Thursday August 20, 2020 | VICTORIA, BC [Updated August 21, 2020 ~ MPB]
Editorial Analysis by Mary P Brooke, editor | Island Social Trends
Teachers want more protection, parents are stressed with uncertainty about sending their kids to school, and the Ministry of Education is doing what it feels is needed for adapting to those pressures in balance with direction and guidance from public health.
All of this is in response to the continued realities and pressures of the COVID-19 pandemic in BC. The epidemiological curve was flattened when everyone stayed home. But now that the economy is in a necessary restart, COVID case counts are up. No age group is unaffected.
From the start of the BC Ministry of Education rollout of ‘return to school’ plans at the end of July (for the 2020-2021 academic year), the pushback from parents, teachers and community has been essentially around the evident contradiction of expecting everyone in BC to adhere to physical distancing (minimum of two metres from anyone outside your personal bubble) versus packing students, teachers and staff into school buildings for many hours a day.
The Ministry of Education’s insistence that everything in their restart plan is following public health protocols and that “if there is a case” (of COVID) they will deal with it appropriately seems very much like a case of denial. Makes one think of the old fairy tale ‘the emperor has no clothes’… we see it but we don’t acknowledge that we see it.
COVID will happen in schools:
There will be cases of COVID in schools this fall. There’s no way to avoid that. Provincial Health Officer Dr Bonnie Henry has already said so, especially now that COVID spread is increasing in the general community as the school restart season approaches.
With hundreds if not over a thousand people in a school building each day (add to that exposures on school buses and outdoor play areas) combined with the fact that people — especially children — don’t behave like robots in accordance with a plan, the likelihood of COVID infection spread is just about assured.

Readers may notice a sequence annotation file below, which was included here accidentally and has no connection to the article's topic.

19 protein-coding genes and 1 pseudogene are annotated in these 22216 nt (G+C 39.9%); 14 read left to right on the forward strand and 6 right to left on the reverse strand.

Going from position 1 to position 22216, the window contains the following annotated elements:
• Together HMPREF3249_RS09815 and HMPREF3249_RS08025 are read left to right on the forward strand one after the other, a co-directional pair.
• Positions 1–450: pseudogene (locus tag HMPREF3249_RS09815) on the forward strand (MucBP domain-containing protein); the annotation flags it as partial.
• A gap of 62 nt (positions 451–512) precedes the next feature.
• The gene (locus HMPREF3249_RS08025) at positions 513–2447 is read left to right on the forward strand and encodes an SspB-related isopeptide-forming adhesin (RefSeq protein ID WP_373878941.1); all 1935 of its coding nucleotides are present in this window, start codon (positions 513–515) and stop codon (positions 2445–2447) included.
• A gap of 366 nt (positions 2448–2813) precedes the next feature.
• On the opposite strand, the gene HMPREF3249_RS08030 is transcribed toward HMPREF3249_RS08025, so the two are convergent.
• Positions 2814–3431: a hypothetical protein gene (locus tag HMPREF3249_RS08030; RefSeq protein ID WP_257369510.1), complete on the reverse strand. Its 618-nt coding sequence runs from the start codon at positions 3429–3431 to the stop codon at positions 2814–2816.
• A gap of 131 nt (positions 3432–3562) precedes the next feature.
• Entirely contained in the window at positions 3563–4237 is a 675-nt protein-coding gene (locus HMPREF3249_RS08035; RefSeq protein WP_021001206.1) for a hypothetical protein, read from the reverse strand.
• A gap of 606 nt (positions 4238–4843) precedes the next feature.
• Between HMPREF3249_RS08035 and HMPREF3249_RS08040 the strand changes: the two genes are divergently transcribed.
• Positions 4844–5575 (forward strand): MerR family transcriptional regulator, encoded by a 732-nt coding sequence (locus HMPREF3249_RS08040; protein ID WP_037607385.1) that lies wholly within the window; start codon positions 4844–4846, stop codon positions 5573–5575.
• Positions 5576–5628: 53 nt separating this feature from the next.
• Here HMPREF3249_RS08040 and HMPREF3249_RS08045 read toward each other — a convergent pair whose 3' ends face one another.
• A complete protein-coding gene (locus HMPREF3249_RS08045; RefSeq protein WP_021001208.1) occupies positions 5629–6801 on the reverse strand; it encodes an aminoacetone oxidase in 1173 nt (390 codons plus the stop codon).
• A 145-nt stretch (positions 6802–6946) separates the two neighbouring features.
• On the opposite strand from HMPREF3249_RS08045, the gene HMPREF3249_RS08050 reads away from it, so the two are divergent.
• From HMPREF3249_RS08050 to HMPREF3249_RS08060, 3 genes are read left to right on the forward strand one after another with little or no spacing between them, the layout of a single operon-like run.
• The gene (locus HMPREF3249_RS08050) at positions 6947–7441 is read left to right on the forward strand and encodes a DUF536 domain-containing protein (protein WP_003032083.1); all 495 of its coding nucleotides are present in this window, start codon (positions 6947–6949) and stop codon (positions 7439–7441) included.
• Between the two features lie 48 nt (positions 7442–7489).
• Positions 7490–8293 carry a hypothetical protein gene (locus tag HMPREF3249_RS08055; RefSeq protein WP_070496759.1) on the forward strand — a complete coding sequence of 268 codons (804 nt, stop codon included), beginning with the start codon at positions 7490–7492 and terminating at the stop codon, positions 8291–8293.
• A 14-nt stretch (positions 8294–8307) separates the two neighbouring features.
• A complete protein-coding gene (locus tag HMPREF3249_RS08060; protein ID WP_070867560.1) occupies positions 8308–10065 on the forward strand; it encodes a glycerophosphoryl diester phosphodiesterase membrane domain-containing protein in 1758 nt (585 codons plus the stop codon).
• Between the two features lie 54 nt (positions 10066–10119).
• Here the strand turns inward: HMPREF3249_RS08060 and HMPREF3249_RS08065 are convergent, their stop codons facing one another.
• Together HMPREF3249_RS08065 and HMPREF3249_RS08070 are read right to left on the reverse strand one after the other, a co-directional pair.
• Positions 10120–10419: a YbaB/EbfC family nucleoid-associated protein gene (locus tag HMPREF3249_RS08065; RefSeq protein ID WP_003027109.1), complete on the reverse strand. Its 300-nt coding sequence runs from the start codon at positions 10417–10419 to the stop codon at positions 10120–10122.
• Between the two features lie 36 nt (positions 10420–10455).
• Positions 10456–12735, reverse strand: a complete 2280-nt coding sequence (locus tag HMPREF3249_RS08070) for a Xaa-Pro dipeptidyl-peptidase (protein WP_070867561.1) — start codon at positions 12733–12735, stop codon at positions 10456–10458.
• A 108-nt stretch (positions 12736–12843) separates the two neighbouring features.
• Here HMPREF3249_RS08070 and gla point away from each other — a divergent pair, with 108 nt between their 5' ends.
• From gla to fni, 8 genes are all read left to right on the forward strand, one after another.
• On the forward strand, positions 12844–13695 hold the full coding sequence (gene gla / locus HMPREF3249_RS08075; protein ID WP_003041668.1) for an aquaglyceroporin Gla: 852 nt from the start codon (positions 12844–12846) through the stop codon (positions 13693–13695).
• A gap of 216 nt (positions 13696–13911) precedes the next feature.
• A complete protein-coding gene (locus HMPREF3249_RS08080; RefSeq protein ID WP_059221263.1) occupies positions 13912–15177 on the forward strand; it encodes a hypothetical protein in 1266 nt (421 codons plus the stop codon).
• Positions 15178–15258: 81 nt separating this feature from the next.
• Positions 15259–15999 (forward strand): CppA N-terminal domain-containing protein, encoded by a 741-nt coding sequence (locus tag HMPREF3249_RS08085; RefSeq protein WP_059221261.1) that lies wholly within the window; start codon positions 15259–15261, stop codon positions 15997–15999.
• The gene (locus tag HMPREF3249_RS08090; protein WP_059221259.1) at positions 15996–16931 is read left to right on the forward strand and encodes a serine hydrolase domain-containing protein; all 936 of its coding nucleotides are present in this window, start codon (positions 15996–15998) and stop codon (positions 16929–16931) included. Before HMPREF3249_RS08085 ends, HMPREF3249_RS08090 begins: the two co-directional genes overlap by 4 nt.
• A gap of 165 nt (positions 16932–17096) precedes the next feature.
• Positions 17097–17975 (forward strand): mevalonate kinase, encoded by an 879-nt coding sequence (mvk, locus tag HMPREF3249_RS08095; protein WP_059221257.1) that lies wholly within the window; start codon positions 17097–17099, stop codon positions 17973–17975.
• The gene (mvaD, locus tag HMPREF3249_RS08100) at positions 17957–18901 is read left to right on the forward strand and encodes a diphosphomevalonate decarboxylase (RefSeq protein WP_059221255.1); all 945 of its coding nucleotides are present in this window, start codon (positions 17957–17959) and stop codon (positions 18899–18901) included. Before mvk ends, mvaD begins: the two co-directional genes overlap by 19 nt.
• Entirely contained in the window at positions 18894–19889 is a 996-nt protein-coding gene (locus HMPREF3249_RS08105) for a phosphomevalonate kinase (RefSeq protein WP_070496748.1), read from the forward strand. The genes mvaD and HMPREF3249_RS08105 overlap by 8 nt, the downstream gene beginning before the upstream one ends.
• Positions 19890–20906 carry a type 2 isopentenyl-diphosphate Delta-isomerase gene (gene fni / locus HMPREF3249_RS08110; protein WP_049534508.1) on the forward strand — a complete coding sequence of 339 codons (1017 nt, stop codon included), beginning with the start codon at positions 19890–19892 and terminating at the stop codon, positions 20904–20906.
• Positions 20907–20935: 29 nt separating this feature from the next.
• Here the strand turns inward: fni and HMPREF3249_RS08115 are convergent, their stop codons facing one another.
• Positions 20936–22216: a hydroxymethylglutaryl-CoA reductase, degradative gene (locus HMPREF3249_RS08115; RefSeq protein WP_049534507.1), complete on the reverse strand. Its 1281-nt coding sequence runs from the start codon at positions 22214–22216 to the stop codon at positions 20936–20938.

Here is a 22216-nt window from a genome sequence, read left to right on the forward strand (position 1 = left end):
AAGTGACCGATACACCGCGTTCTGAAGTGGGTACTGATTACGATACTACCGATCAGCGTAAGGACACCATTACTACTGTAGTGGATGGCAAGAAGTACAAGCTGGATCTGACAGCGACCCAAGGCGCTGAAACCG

As public health themselves have said, the best outcomes of a safe school restart depend very much upon a contained level of COVID spread in the general community. And lately there are few assurances in that domain … test-positive case counts have been as high as 100 in one day in recent weeks, and around 2,500 people are even now in self-isolation as imposed by public health as a result of exposure or potential exposure. | See BC Centre for Disease Control stats
Stricter rules coming around COVID enforcement:
In a democracy our government is trying very hard to give people a sense of free will and personal choice. But that has — at least in the case of young adults out partying to enjoy their summer — resulted in a very significant loss of a flattened epidemiological curve. Indeed, letting everyone ‘do the right thing’ without much if any enforcement is turning out to be something of a failed experiment in BC. Not everyone has the desire or opportunity to comply with the rules.
In the next day or two, Public Safety Minister and Solicitor General Mike Farnworth is expected to announce much tougher enforcement measures based on the orders already put in place by the Provincial Health Officer.
Meanwhile, the Minister of Education Rob Fleming says his ministry is “working with education partners to find creative solutions to support student choice while keeping students connected to their community school”. Social cohesion is important as part of what public education provides in society, but in these extraordinary times the government’s delivery of both education and their flavour of social cohesion may need to be provided for in a much different manner.
BC Teachers want safety and smart planning:
The BC Teachers Federation (BCTF) has been asking for smaller class sizes this fall during the pandemic, and better hygiene and sanitation measures in schools. As well, they feel that remote learning should be properly established as a fully available method of curriculum delivery so that returning to the classroom is not essential even outside of any identified outbreaks.